ELF Press Office spokesman Craig Rosebraugh has been repeatedly arrested and indicted over the last three years, but according to Dan Handleman of CopWatch, none of the federal agents involved in either the investigation or the arrests have any connection to the task force. Instead, Portland JTTF agents have mostly been involved with the monitoring of labor disputes and legal protests, Handelman said. All seven Portland Police officers on the task force are members of the Criminal Intelligence Unit or “red squad,” which has been frequently charged with maintaining files on the political affiliations of Portland activists.
Joint Terrorism Task Forces, Handleman and his colleagues discovered, do not necessarily target confirmed terrorist groups, but focus instead on what they term “potential threat elements” or PTEs. PTEs, which are c
assified as left-wing, right-wing, or
“special interest” (environmental, animal rights, or anti-abortion), are “any group or individual in which there are allegations or information indicating a possibility of the unlawful use of force or violence in furtherance of a specific motivation or goal, possibly political or social in nature.” An actual history of criminal activity increases a PTE’s “point scale” in the threat assessment, but merely meeting the above definition, with its vague “allegations or information indicating a possibility” clause is sufficient to become a target of the task force.
Armed with this information, CopWatch was able to successfully challenge the city’s re-authorization of the Portland JTTF on September 26th. As a coalition of 24 community groups, including five labor unions, lined up to testify against the task force, the city council decided, by a single vote, not to reauthorize the memorandum of understanding between the city and the FBI. In explaining his dissent, councilmember Charlie Hales observed that the memorandum “sounded like Nixon wrote it.” Citing the September 11th attacks, Hales said that “we have to fight terrorism, but this isn’t the way to do it.”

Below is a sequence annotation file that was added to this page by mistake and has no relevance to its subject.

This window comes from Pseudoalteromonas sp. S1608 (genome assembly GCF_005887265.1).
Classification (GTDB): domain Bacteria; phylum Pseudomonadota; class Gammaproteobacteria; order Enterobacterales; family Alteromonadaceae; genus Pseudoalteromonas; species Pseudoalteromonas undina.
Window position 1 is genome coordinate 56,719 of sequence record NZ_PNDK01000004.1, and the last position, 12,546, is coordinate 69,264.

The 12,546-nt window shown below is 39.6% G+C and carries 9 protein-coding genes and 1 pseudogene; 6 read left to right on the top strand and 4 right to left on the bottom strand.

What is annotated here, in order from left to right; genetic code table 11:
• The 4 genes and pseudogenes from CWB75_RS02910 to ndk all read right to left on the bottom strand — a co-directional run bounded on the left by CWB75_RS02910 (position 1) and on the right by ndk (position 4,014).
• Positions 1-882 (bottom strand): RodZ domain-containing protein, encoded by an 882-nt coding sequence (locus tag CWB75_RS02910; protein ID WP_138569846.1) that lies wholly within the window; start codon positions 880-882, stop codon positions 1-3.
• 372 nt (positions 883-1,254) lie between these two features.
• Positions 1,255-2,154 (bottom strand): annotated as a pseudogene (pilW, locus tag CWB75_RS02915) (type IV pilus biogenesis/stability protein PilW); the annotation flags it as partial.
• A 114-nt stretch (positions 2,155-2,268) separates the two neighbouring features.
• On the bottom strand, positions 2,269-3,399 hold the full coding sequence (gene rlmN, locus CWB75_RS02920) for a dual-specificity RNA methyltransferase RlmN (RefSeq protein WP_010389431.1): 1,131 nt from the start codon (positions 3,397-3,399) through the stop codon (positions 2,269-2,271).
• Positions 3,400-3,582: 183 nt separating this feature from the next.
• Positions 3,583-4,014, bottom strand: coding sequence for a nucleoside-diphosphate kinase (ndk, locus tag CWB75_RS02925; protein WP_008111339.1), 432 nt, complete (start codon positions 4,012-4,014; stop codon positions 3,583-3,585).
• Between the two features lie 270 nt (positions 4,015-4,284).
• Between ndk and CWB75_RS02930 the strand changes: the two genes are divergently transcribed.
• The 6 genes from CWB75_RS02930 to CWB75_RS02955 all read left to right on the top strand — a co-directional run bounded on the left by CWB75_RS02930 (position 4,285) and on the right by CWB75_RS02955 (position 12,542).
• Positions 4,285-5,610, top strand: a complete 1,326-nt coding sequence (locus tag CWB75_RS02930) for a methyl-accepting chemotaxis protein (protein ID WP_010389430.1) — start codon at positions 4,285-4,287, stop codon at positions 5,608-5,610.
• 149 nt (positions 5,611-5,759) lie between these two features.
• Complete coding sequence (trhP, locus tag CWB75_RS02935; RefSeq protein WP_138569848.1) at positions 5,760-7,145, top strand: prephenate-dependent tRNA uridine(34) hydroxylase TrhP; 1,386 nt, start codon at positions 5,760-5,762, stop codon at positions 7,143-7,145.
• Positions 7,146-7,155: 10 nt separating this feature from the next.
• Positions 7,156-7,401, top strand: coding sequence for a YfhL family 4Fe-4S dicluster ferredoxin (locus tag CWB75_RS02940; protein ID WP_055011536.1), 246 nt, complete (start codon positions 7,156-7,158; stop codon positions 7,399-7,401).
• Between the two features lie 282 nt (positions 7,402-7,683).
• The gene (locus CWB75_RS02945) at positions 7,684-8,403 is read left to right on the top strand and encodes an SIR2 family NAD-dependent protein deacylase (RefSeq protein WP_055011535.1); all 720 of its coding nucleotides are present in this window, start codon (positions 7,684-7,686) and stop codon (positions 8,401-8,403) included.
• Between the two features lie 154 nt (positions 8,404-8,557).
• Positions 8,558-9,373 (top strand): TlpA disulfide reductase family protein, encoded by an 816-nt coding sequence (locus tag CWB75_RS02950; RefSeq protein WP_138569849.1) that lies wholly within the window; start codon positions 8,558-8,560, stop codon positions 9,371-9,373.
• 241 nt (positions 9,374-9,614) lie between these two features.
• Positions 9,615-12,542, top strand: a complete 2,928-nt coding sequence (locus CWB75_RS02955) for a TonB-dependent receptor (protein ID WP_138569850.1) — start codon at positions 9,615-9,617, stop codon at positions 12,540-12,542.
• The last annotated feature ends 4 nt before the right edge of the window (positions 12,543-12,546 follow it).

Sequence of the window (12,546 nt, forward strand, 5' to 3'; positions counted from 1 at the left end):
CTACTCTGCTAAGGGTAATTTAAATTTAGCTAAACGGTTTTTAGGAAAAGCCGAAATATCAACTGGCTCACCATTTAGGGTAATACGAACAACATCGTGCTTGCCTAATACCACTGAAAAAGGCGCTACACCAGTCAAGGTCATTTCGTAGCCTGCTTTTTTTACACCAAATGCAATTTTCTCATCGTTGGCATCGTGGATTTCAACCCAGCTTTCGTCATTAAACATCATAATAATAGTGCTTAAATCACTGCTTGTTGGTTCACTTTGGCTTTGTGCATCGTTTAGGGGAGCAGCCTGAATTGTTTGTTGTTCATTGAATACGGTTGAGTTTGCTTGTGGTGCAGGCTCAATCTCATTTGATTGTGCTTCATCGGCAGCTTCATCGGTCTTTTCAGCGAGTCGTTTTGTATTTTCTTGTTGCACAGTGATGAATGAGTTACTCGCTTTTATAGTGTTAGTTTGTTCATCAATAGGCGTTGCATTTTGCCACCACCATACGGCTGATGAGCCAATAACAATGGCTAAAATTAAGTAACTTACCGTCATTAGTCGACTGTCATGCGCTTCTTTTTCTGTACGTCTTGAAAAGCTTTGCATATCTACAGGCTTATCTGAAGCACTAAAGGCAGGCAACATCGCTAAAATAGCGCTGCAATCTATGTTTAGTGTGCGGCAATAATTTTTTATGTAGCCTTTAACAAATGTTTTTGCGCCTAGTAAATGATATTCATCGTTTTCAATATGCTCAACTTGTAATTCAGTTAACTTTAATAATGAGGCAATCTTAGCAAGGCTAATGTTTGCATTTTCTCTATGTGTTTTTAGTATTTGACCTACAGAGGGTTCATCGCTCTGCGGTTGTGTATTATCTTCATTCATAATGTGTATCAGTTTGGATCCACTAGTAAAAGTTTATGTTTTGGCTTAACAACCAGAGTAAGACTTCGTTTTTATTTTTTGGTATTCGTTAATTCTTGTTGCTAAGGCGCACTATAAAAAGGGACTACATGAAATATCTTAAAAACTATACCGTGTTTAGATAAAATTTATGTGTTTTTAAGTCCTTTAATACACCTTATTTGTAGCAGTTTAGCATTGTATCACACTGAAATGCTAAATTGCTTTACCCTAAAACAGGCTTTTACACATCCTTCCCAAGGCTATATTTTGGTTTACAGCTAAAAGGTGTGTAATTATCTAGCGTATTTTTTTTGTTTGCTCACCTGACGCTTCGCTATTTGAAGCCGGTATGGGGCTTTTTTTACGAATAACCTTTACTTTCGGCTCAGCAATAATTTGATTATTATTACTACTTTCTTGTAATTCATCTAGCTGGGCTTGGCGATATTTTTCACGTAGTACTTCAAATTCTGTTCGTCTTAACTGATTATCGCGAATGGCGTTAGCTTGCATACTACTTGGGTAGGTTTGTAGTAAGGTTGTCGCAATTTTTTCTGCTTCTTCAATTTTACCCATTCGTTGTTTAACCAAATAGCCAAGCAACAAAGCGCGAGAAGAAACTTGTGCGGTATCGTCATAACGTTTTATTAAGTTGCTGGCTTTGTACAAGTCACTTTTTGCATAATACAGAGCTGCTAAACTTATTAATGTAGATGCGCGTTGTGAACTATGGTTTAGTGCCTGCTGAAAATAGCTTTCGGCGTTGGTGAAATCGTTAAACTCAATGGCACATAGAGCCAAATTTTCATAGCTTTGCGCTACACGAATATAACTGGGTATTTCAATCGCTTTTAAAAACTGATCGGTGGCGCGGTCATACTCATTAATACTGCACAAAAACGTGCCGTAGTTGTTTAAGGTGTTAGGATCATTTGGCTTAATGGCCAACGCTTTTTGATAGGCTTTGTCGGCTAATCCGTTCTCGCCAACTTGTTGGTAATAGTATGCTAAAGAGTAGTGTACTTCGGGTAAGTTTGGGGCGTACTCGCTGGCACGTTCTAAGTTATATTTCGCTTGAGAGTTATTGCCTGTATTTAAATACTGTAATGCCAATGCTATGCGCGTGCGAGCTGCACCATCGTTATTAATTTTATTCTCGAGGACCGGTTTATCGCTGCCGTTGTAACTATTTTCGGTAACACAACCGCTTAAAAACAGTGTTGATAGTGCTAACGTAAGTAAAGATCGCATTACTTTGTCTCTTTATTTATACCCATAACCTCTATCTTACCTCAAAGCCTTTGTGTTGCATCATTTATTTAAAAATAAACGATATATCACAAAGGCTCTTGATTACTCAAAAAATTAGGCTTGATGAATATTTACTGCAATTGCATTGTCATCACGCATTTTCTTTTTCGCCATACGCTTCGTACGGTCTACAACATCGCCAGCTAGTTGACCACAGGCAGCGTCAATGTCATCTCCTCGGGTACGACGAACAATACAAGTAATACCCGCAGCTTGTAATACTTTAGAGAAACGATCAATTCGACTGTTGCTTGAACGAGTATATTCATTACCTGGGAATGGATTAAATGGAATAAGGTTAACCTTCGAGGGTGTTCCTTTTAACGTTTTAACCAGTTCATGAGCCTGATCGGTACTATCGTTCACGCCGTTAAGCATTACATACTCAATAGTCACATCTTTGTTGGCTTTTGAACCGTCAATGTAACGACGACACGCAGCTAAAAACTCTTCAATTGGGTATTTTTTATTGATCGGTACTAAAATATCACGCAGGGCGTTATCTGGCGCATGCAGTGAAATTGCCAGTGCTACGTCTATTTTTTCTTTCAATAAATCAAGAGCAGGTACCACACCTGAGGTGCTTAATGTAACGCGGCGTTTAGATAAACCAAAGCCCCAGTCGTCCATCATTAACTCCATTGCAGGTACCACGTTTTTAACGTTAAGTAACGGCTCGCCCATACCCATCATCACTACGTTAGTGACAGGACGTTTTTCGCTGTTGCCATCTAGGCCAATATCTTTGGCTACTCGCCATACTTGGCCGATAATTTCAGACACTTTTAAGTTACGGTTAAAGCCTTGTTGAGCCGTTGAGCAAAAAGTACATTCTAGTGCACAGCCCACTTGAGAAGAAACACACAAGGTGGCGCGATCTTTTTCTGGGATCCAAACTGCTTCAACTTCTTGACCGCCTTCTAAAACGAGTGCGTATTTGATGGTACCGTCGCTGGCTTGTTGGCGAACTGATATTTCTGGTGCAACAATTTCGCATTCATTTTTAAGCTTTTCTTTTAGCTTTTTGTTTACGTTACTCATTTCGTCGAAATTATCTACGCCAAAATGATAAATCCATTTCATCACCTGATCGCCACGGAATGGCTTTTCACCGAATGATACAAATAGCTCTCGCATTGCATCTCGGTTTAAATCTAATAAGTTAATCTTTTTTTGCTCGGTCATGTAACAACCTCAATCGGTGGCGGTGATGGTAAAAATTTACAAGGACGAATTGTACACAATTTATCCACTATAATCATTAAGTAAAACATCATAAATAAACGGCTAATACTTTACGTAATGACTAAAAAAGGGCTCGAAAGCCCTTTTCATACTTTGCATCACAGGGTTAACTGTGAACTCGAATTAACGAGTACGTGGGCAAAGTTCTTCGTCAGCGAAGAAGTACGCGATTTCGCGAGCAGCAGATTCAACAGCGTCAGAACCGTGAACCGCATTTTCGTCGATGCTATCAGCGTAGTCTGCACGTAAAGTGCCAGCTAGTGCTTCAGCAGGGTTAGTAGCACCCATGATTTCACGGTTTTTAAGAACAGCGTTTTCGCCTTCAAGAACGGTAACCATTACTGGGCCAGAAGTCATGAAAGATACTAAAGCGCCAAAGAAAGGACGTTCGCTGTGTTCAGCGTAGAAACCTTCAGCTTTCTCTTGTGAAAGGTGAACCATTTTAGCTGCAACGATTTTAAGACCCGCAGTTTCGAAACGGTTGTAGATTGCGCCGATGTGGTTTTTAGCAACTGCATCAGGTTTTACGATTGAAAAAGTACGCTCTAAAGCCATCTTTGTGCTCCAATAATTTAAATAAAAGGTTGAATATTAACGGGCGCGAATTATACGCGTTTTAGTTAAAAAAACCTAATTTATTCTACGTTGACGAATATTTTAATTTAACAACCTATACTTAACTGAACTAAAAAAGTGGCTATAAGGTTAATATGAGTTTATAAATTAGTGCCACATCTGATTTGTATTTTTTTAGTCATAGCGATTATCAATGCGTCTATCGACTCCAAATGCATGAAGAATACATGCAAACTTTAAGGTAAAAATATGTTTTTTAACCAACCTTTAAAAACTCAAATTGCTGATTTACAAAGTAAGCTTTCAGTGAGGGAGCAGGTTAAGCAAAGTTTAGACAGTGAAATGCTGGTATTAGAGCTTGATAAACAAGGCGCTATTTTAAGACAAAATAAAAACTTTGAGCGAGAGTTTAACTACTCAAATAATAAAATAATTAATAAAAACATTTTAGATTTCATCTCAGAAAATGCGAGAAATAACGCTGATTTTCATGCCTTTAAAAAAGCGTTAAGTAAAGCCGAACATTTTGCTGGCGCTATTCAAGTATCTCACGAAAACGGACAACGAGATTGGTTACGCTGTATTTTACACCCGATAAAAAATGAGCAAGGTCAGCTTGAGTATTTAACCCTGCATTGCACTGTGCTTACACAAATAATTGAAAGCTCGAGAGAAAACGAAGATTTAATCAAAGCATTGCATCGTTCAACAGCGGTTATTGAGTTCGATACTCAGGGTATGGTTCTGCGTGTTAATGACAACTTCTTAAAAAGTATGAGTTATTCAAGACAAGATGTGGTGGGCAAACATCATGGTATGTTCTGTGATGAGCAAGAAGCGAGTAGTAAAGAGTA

The Portland City Council met again on October 10th to discuss the issue, this time without hearing public testimony. The second time around, the reauthorization passed. Yet city officials remain wary of the intelligence business. On November 24, the Associated Press reported that Portland police have refused to assist the U.S. Department of Justice’s ongoing nationwide effort to interview recent Middle Eastern immigrants. The feds have asked local police forces to assist in locating and interviewing a list of 5,000 men, mostly Arabs or Muslims, who have entered the country since January 1, 2000. But such an undertaking would violate Oregon law, according to acting Police Chief Andrew Kirkland. “The law says, generally, we can interview people that we may suspect have committed a crime,” Kirkland told the AP. “But the law does not allow us to go out and arbitrarily interview people whose only offense is immigration or citizenship, and it doesn’t give them authority to arbitrarily gather information on them.” In any case, such interviews might constitute racial profiling, which is also illegal in Oregon, Kirkland said. –A.F.